SACRAMENTO, California — The so-called “panic defense” bill, AB 2501, passed the California Assembly on Wednesday by a bipartisan vote of 58-14.
The bill is now on the desk of Gov. Jerry Brown, who is expected to sign it into law.
AB 2501 would prohibit the use of the “panic defense” to support a finding of sudden quarrel or heat of passion, which is necessary to reduce a charge of murder to manslaughter. The groundbreaking bill is the first of its kind in the nation.
The legislation marks the 100th piece of legislation sponsored by Equality California that has been passed by lawmakers and continues California’s steady march toward granting full equality to all residents of the Golden State.
For more than a decade, EQCA has partnered with legislators to successfully sponsor more legislation improving the lives of LGBT people than any other statewide LGBT organization, strategically moving California from a state with extremely limited legal protections for LGBT people to a state with some of the most comprehensive human rights protections in the nation.
“This milestone is not significant for quantity alone but for the real, life-changing impact of these laws,” said Rick Zbur, executive director-elect of EQCA. “Because of the work of Equality California in the legislature, California students will learn about the role and contributions of LGBT people in history; people around the world know about the story and example of Harvey Milk; and LGBT youth won’t be subjected to the psychological abuse that is conversion therapy.”
“LGBT seniors who have lost a partner will be secure in their homes and not vulnerable to unfair tax increases; California employers must provide health insurance for same-sex spouses and domestic partners; and transgender people need not fear that they won’t be able to secure a job or a place to live simply because of their gender identity,” he added.
For its milestone 100th piece of legislation, EQCA partnered with Assemblymember Susan Bonilla to end the “panic defense,” a disturbing legal tactic that has been used in various cases in California and nationwide, whereby criminal defendants claim that they have been the object of romantic advances by a person of the same sex or a transgender person that they found so offensive and frightening as to induce a violent reaction against the victim.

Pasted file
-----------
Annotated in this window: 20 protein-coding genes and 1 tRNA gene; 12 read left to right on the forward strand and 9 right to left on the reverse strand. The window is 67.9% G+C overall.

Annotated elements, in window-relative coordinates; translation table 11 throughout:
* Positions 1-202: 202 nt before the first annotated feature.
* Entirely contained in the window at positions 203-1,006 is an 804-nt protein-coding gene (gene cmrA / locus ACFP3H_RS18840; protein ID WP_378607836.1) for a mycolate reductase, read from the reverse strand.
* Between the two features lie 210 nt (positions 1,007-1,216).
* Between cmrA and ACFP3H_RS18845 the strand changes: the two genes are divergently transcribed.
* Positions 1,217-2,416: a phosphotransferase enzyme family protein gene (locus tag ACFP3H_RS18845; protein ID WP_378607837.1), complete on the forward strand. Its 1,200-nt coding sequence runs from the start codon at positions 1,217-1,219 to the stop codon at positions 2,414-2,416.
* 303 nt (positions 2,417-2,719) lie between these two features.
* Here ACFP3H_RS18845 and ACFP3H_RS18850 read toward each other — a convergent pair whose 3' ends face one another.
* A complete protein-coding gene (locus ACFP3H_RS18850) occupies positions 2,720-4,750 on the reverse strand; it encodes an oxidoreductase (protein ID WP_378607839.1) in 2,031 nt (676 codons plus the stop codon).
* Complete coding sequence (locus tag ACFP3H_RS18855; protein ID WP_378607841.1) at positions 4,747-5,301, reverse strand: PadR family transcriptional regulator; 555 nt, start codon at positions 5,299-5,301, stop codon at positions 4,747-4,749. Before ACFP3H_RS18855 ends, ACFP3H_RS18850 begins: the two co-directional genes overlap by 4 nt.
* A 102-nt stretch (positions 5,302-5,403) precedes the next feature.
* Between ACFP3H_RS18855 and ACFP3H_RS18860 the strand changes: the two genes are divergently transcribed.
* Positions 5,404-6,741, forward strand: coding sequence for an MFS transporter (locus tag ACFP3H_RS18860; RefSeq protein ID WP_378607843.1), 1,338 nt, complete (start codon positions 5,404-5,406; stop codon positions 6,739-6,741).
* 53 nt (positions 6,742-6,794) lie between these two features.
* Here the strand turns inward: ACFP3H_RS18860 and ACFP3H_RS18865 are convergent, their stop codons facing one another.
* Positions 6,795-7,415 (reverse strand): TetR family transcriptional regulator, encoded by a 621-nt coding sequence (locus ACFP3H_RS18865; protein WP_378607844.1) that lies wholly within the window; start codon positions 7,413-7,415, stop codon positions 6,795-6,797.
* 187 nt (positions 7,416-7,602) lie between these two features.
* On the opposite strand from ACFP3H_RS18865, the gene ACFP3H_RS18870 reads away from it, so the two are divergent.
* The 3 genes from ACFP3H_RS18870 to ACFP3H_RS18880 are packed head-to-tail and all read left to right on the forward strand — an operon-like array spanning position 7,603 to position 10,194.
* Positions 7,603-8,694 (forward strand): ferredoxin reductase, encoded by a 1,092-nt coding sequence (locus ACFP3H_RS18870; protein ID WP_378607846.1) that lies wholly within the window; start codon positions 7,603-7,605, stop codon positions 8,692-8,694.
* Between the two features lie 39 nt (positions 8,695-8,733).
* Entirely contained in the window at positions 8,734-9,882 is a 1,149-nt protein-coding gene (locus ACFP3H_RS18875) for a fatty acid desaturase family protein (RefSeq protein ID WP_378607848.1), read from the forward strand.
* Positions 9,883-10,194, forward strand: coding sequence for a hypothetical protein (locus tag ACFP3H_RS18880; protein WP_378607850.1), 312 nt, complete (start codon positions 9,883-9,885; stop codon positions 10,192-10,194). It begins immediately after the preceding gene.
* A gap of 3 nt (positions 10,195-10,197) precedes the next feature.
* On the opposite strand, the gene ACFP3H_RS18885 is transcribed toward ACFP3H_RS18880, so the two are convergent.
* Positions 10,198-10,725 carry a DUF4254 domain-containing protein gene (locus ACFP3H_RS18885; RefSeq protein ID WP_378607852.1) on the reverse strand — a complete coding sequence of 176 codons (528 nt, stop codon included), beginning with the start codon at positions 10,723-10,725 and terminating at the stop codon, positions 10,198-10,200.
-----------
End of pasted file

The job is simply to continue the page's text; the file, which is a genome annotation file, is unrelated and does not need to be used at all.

“This defense legitimizes prejudice and hate, and it should play absolutely no part in California’s justice system,” said Zbur. “This bill helps eliminate anti-LGBT bias as a ‘reasonable’ basis to ease the punishment for violent crimes against LGBT people.”
“There is absolutely no justification for the use of ‘panic defenses.’ Clearly this tactic has been utilized by defendants, unjustly targeting members of the LGBT community, based on damaging stereotypes,” said Assemblywoman Susan A. Bonilla. “With AB 2501, we are moving forward to ensure equality in our courts and making it very clear that discrimination against the LGBT community is intolerable and unacceptable.”
There is a complete lack of scientific research to support the “panic defense,” and the American Bar Association last year adopted a resolution urging “federal, tribal, state, local and territorial governments to take legislative action to curtail the availability and effectiveness of the ‘gay panic’ and ‘trans panic’ defenses.”
“This panic defense bill and the other 99 pieces of legislation before it have brought us a long way in improving the lives of LGBT people in California,” said Zbur. “As we look ahead, Equality California is evolving to meet the needs of California’s LGBT community. We will utilize Equality California’s enormous mobilization and communications capacity to educate the public and to fight discrimination wherever it exists. And we will use our public policy and legislative expertise to advocate for programs at all levels of government that address the needs of the LGBT community and combat historic and existing discrimination. This is the work ahead of us.”